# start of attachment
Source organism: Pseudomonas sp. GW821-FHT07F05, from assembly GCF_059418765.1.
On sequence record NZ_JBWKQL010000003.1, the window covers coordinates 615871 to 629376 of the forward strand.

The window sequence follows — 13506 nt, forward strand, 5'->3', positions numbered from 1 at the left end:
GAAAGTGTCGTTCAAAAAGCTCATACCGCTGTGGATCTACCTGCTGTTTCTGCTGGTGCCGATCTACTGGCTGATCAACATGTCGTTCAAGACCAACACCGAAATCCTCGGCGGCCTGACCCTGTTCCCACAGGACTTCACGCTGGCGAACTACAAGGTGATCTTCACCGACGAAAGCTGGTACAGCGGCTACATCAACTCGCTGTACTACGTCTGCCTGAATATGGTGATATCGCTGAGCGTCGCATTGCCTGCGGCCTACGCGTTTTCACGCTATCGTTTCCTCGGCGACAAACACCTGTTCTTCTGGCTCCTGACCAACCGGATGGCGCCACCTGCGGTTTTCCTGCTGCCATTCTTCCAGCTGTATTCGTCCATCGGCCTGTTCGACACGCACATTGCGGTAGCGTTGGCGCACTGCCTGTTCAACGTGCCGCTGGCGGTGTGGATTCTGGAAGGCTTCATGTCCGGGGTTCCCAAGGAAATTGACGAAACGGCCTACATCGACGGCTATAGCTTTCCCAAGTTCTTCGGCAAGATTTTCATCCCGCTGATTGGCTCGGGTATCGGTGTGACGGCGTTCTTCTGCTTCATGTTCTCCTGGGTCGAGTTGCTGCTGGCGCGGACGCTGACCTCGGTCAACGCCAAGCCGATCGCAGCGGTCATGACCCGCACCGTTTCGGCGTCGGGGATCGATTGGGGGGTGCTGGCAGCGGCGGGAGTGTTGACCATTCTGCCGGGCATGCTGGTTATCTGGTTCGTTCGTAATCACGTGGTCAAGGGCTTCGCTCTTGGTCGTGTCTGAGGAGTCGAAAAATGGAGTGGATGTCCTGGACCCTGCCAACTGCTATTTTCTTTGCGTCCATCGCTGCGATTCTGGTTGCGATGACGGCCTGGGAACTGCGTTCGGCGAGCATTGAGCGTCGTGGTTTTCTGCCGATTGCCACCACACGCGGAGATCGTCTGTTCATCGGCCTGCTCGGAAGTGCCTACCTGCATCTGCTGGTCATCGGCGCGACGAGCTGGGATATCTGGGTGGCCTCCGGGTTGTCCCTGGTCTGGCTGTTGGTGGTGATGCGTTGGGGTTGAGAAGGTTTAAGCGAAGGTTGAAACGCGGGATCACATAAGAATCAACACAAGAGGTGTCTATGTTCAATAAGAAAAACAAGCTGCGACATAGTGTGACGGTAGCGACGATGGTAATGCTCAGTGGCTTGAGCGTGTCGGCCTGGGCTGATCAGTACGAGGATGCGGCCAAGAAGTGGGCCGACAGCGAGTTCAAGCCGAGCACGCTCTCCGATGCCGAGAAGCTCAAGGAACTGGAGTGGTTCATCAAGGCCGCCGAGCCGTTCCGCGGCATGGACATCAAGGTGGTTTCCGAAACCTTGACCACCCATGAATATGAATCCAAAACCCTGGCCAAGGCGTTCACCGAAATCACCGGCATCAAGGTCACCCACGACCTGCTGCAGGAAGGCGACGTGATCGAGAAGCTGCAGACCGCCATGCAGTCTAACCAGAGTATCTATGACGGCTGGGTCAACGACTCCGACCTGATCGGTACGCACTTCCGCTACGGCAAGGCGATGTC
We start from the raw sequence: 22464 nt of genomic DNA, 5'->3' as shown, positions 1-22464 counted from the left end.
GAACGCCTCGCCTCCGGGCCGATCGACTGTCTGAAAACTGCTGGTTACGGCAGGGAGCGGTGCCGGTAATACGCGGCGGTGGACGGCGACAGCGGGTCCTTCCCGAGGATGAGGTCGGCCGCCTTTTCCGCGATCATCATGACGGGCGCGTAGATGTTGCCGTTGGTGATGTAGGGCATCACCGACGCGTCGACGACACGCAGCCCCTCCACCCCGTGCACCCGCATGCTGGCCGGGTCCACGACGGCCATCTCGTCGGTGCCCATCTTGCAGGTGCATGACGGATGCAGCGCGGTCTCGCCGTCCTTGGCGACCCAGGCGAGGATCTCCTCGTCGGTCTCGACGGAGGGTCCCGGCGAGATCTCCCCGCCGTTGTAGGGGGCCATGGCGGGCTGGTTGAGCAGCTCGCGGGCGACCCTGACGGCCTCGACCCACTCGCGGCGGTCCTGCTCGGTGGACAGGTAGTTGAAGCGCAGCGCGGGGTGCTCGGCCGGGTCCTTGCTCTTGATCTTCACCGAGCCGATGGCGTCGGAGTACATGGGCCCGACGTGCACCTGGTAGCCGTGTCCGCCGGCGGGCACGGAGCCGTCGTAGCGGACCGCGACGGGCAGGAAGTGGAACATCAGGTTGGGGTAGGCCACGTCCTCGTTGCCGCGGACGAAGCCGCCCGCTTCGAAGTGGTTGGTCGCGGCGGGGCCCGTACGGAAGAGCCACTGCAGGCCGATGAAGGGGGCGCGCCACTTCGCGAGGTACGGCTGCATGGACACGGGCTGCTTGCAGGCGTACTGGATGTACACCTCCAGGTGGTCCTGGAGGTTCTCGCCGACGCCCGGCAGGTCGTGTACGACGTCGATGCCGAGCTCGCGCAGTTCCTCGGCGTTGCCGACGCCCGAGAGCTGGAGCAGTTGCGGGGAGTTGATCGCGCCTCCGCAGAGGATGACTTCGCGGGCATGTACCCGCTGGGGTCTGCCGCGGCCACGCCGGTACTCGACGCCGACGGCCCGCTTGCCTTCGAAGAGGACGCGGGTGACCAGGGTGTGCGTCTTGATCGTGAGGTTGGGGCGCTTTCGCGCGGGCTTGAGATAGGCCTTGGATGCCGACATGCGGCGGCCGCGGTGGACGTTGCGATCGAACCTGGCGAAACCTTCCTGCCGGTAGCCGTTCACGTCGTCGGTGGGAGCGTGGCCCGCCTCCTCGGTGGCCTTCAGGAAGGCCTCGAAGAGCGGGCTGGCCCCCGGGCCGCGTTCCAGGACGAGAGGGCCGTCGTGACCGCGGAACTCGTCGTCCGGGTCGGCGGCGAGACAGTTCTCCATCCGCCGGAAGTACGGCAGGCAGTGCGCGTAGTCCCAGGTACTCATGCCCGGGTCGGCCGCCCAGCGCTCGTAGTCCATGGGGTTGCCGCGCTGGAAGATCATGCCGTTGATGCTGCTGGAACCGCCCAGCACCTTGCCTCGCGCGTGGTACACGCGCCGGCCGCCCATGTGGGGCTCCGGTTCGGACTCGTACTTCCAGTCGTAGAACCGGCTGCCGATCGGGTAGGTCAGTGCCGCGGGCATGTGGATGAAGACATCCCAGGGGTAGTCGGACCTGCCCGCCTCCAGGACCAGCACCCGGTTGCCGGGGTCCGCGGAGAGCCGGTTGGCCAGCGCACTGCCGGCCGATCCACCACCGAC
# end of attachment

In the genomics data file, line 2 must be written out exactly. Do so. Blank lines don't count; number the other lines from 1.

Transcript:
On sequence record NZ_JBWKQL010000003.1, the window covers coordinates 615871 to 629376 of the forward strand.